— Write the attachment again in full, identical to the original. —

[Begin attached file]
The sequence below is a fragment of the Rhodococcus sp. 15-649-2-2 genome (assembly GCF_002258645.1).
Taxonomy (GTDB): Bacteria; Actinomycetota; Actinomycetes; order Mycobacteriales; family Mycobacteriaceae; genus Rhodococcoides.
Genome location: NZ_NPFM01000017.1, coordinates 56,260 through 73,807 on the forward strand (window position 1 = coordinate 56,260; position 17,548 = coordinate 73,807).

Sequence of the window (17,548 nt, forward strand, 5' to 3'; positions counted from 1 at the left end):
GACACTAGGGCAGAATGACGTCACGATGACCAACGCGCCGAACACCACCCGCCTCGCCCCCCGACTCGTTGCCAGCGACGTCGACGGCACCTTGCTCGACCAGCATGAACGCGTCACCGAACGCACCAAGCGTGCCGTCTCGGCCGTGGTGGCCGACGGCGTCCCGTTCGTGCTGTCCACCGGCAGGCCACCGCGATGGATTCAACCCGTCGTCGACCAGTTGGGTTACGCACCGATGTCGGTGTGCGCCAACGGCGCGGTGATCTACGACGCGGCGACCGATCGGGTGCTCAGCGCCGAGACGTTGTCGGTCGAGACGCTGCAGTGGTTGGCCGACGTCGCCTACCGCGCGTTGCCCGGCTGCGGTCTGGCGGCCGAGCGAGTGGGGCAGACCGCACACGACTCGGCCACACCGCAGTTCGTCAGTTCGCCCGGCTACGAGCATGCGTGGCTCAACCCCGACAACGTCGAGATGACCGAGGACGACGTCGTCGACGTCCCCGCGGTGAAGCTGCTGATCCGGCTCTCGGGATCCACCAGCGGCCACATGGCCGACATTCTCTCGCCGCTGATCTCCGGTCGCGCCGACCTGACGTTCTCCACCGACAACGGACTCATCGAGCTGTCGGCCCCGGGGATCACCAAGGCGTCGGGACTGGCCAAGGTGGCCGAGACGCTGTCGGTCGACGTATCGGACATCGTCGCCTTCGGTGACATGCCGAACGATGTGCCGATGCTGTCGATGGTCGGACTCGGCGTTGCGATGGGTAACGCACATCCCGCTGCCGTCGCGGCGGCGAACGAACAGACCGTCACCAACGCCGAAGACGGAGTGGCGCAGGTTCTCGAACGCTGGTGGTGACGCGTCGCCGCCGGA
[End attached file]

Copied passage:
The sequence below is a fragment of the Rhodococcus sp. 15-649-2-2 genome (assembly GCF_002258645.1).
Taxonomy (GTDB): Bacteria; Actinomycetota; Actinomycetes; order Mycobacteriales; family Mycobacteriaceae; genus Rhodococcoides.
Genome location: NZ_NPFM01000017.1, coordinates 56,260 through 73,807 on the forward strand (window position 1 = coordinate 56,260; position 17,548 = coordinate 73,807).

Sequence of the window (17,548 nt, forward strand, 5' to 3'; positions counted from 1 at the left end):
GACACTAGGGCAGAATGACGTCACGATGACCAACGCGCCGAACACCACCCGCCTCGCCCCCCGACTCGTTGCCAGCGACGTCGACGGCACCTTGCTCGACCAGCATGAACGCGTCACCGAACGCACCAAGCGTGCCGTCTCGGCCGTGGTGGCCGACGGCGTCCCGTTCGTGCTGTCCACCGGCAGGCCACCGCGATGGATTCAACCCGTCGTCGACCAGTTGGGTTACGCACCGATGTCGGTGTGCGCCAACGGCGCGGTGATCTACGACGCGGCGACCGATCGGGTGCTCAGCGCCGAGACGTTGTCGGTCGAGACGCTGCAGTGGTTGGCCGACGTCGCCTACCGCGCGTTGCCCGGCTGCGGTCTGGCGGCCGAGCGAGTGGGGCAGACCGCACACGACTCGGCCACACCGCAGTTCGTCAGTTCGCCCGGCTACGAGCATGCGTGGCTCAACCCCGACAACGTCGAGATGACCGAGGACGACGTCGTCGACGTCCCCGCGGTGAAGCTGCTGATCCGGCTCTCGGGATCCACCAGCGGCCACATGGCCGACATTCTCTCGCCGCTGATCTCCGGTCGCGCCGACCTGACGTTCTCCACCGACAACGGACTCATCGAGCTGTCGGCCCCGGGGATCACCAAGGCGTCGGGACTGGCCAAGGTGGCCGAGACGCTGTCGGTCGACGTATCGGACATCGTCGCCTTCGGTGACATGCCGAACGATGTGCCGATGCTGTCGATGGTCGGACTCGGCGTTGCGATGGGTAACGCACATCCCGCTGCCGTCGCGGCGGCGAACGAACAGACCGTCACCAACGCCGAAGACGGAGTGGCGCAGGTTCTCGAACGCTGGTGGTGACGCGTCGCCGCCGGA